Blues Fest

MARQUETTE – The award-winning blues band Rick Estrin and the Nightcats are headlining Saturday night’s blues festivities in Mattson Park on Marquette’s Lower Harbor as part of the weekend-long 11th annual Marquette Area Blues Fest.

Described by Living Blues magazine as “infectious, captivating powerful blues” with “witty songs and tough-as-nails grooves,” the band will begin playing at 8 p.m. Saturday following performances by the Fireside Blues Band at 1 p.m., Uncle Pete’s All-Star BBQ Blues Band at 2:30 p.m., Jim Suhler & Monkey Beat at 4 p.m. and Johnny Rawls at 6 p.m.

“We’re not happy unless we wear’em out, man,” harmonica player and singer-songwriter Rick Estrin said. “It’s a great show. All the guys in the band are great musicians as well, but they’re also entertainers.”

Estrin holds the 2013 Blues Music Award for Best Instrumentalist (harmonica) and won the 1994 Blues Music Award for Song of the Year, but the career highlights he values most are more personal, he said.

“Like when the people that I revered gave me validation when they heard me play – that was Muddy Waters, and Robert Junior Lockwood, and Percy Mayfield regarding my songwriting,” Estrin said. “Those kind of people, when they gave me validation about what I was trying to do, that’s the stuff I treasure.”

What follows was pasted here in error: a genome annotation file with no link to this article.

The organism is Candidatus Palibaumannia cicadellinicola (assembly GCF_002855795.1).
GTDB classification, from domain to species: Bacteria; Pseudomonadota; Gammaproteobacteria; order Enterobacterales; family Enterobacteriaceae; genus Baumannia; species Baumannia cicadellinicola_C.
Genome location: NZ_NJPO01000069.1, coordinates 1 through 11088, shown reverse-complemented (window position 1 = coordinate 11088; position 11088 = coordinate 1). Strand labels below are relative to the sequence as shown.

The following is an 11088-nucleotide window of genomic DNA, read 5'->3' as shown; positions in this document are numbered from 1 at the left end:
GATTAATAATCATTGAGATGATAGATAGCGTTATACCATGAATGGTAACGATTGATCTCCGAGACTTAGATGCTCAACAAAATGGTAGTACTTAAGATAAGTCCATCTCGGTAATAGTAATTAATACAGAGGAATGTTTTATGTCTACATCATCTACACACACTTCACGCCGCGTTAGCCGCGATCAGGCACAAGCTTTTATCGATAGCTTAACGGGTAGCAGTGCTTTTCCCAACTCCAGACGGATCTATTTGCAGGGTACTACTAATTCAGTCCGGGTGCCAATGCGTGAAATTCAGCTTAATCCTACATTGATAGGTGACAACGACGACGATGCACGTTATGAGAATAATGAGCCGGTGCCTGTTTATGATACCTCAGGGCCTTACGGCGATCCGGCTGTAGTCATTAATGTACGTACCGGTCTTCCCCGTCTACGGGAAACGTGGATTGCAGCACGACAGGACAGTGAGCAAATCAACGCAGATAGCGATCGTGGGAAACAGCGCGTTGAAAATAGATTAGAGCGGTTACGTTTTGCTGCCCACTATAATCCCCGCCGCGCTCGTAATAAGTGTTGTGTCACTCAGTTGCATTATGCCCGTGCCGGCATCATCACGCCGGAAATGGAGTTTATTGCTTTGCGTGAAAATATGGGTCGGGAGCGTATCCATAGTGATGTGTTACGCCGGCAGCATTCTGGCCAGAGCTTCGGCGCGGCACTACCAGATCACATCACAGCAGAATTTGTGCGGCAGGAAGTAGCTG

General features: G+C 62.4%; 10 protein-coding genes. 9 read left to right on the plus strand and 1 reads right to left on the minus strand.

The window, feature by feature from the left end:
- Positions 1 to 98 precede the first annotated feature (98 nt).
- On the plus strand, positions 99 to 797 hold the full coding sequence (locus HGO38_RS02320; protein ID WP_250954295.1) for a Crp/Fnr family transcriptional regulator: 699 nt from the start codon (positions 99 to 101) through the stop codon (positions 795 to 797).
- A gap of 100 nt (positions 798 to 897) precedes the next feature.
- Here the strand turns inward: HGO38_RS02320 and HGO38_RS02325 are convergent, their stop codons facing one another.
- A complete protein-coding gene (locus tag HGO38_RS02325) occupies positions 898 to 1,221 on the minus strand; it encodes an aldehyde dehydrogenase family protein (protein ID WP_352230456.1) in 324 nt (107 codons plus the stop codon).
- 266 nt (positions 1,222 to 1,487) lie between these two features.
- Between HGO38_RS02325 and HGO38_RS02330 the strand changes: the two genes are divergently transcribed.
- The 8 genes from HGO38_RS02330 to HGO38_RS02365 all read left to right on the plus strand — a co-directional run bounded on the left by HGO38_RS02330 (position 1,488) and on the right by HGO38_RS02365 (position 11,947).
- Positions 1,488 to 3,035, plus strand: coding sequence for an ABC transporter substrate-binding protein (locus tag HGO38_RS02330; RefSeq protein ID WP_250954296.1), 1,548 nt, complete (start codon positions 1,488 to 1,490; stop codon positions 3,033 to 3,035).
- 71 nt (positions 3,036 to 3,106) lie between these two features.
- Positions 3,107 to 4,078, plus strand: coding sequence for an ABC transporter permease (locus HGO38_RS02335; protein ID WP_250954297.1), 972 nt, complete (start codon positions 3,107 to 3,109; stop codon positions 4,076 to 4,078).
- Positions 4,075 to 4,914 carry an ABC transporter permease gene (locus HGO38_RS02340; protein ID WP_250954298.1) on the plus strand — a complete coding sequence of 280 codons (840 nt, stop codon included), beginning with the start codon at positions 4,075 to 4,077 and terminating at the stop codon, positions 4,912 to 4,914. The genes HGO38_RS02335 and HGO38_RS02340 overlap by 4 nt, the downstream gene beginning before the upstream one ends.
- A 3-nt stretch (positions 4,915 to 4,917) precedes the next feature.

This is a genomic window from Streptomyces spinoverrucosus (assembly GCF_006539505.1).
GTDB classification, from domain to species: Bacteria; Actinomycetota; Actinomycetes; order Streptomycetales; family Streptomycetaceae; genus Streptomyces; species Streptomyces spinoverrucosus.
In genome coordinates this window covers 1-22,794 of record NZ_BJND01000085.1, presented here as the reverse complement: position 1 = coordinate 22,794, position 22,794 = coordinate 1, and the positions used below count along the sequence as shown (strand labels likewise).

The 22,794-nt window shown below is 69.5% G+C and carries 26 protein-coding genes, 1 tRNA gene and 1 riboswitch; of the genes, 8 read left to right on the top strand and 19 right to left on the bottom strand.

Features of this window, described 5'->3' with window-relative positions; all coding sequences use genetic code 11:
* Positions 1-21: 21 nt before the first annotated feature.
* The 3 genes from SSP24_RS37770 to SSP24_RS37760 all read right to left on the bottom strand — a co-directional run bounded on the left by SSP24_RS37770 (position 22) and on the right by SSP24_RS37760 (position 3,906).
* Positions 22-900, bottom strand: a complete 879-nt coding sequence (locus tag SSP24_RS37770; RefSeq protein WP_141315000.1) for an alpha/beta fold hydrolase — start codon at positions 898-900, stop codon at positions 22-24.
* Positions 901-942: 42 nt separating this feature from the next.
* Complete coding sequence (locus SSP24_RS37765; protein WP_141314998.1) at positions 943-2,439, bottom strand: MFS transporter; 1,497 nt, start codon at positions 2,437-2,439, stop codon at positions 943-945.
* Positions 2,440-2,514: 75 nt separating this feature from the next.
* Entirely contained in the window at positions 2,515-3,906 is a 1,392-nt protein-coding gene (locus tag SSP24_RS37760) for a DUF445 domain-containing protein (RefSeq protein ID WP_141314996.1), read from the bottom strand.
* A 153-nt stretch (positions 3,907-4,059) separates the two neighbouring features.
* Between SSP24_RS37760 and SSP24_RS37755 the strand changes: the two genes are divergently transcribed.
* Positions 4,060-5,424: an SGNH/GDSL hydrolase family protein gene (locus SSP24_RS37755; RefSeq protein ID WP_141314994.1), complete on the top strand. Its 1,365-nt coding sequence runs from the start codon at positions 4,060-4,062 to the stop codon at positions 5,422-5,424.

Estrin, 65, said he’s been playing harmonica for 45 to 50 years and writing songs since he was about 18 years old.

“I was an odd kid that felt like nobody understood my angst, and I heard Ray Charles singing blues, and I heard Jimmy Reed,” Estrin said. “My older sister had some records, and I was fascinated by the records and the titles, and I felt like it was speaking to me.”

Estrin worked closely with soul and funk musician Rodger Collins.

“He was a soul singer and songwriter, great performer, took me under his wings, and he kind of schooled me in songwriting,” Estrin said. “He’s the one that really, by example and also by explaining to me, he’s the one that really taught me the value of editing a song and really sticking with it ’til it’s right.”

With other influences like Sonny Blue Williams and Little Walter for harmonica, and Leiber and Stoller and Percy Mayfield for songwriting, Estrin said he writes about “the human condition, every aspect of it.”

“I don’t write oblique, surreal, poetic, you know – not that my stuff is not poetic, some of it sort of is – but it’s down-to-earth, and it’s about real-life situations, and emotional conditions and human behavior, and all that kind of stuff,” Estrin said.

Originally from San Francisco, Estrin lives in Northern California where the band is based. They’ve been playing together since about 1986, but added a new member in 2008- Norwegian guitarist and vocalist Chris “Kid” Anderson.

“Oh man, he’s a genius musician and a great recording engineer as well,” Estrin said of Anderson. “Just a fearless nut of an entertainer, so I mean, it’s a perfect fit, really.”

Their latest album, “You Asked For It…Live!,” was recorded at San Francisco’s Biscuits and Blues in October in response to fans who wanted an album that captured the energy and excitement of a live performance. They will be selling and signing CDs at the show.

Mary Wardell can be reached at 906-228-2500, ext. 248.